Open Firmware has a concept of environment configuration variables that are used to control the boot flow and other behavior of the firmware. On ppc64 systems, these variables are normally stored in the NVRAM of the machine (as defined in the LoPAPR specification, chapter, “System NVRAM Partition”), so that they are persistent between reboots - at least on real systems. With QEMU, the emulated NVRAM has got to be backed with a real file on the host, of course, to make the contents persistent. This can be done with the parameter -drive if=pflash,file=filename,format=raw of QEMU, for example.

Now, if the backing file via pflash is not used, the contents of the NVRAM can be created by QEMU dynamically. QEMU features a dedicated parameter called -prom-env for setting the configuration variables in NVRAM. This works with all the OpenBIOS based machines in QEMU (like the mac99 or g3beige machine) since a long time already, but since version 2.8 has been released in last December, QEMU now also supports this option for the pseries machine, i.e. it can now also be used to control the boot behavior of the SLOF firmware of an sPAPR guest. So this is a good point in time to have a closer look at this parameter to explain how it can be used with the pseries machine…

The supported environment variables and their values can be listed by typing printenv at the SLOF firmware prompt:

0 > printenv  
---environment variable--------current value-------------default value------
   load-base                   4000                      4000 
   real-mode?                  true                      true
   direct-serial?              false                     false
   use-nvramrc?                false                     false
   selftest-#megs              0                         0 
   security-mode               0                         0 
   security-#badlogins         0                         0 
   screen-#rows                200                       200 
   screen-#columns             200                       200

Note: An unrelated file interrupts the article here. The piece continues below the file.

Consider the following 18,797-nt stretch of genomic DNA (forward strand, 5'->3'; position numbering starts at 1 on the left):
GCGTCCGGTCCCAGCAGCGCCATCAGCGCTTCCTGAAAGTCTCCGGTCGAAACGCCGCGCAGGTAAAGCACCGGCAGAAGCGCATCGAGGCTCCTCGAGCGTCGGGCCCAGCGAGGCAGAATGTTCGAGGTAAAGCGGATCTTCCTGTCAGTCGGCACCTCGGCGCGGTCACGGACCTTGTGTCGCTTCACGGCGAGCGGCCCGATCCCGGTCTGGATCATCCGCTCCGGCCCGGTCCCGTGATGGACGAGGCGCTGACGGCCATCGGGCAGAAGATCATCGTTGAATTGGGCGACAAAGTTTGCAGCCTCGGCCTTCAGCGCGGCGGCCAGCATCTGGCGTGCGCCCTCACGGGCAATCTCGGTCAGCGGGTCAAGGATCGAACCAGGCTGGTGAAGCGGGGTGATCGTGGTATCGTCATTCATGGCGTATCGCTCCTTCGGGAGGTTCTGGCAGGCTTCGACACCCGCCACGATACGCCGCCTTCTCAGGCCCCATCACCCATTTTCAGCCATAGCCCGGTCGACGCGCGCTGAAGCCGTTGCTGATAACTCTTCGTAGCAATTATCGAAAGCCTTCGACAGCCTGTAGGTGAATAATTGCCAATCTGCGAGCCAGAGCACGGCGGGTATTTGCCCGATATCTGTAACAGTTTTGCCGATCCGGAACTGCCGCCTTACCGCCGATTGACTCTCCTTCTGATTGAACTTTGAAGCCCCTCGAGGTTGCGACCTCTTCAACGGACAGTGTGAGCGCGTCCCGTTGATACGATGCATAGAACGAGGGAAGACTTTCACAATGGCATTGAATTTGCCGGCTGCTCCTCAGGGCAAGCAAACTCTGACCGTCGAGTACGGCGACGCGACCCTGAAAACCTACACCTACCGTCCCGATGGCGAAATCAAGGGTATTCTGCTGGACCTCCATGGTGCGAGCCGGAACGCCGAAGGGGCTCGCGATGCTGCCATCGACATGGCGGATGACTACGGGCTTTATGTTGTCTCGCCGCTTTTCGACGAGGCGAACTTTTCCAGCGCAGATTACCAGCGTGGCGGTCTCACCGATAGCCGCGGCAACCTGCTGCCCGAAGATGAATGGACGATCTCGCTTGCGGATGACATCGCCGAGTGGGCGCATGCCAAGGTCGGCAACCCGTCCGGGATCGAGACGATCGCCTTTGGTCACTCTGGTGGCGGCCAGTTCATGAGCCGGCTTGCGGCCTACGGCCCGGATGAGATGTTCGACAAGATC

oem-logo?                   false                     false
   oem-logo                    1e762bb0 0                1e762110 0 
   oem-banner?                 false                     false
   fcode-debug?                true                      true
   diag-switch?                false                     false
   boot-command                boot                      boot
   auto-boot?                  false                     true

Many of the configuration variables are either only useful for debugging (like “fcode-debug?”), or even only there without real functionality since the IEEE 1275 standard mandates that they’ve got to be available (like “oem-logo”), but the implementation of the intended functionality did not make much sense in SLOF.

Some other configuration variables are really useful, though. For example, if you want to avoid that SLOF boots automatically (so you can do some things at the firmware prompt before running the OS), you can start QEMU with -prom-env 'auto-boot?=false' to disable the auto-boot feature. Of course you could also hit the “s” key during boot to drop to the firmware prompt, but this can be quite annoying if you’re doing multiple things in parallel and thus you easily miss the very right point in time. Using the configuration variable is much more convenient.

Another very useful trick is that you can execute arbitrary Forth code during the boot process with the -prom-env parameter! The likely obvious way is to use the “nvramrc” variable. For example, if you start QEMU with the parameters -prom-env 'use-nvramrc?=true' -prom-env 'nvramrc=." Hello World!" cr', SLOF will print “Hello World!” during the boot process, followed by a carriage return. But there is another way for executing Forth code, which I personally prefer if I do not have to boot an OS afterwards (since you do not have to set two variables in this case): You can override the boot-command variable, which also contains Forth code. For example using the parameters -prom-env 'boot-command=." Hello World!" cr' will print “Hello World” during the boot process, too, just at a little bit later point in time. This can also be useful to run firmware reboot tests: When you run QEMU with -prom-env 'boot-command=reset-all', the firmware will reboot automatically each time instead of booting an operating system. Or use -prom-env 'boot-command=power-off' to shut down the VM automatically at the end of the firmware boot process.

Something else that bugged me for a long time was the behavior of the input selection in SLOF. When you boot your pseries guest with a VGA graphics card, SLOF always automatically uses the emulated USB keyboard as input device. But if you want to debug the VGA or USB code in the firmware for example, it is much more convenient if you can interact with the firwmare via the serial console (aka. hvterm). So now that QEMU supports the -prom-env parameter for the pseries machine, too, I’ve recently added some code to SLOF that forces the firmware to stay with the serial input instead of switching to the emulated USB keyboard. You can control the behavior now with the “direct-serial?” configuration variable. If you start QEMU with the parameters -nographic -vga std -prom-env 'direct-serial?=true' for example, you can still interact with the firmware in the terminal window even though the firmware detected a graphics card and USB keyboard. (Note: This new feature is currently only available in the development version of SLOF, but it will be part of the SLOF release that will be shipped with QEMU version 2.9)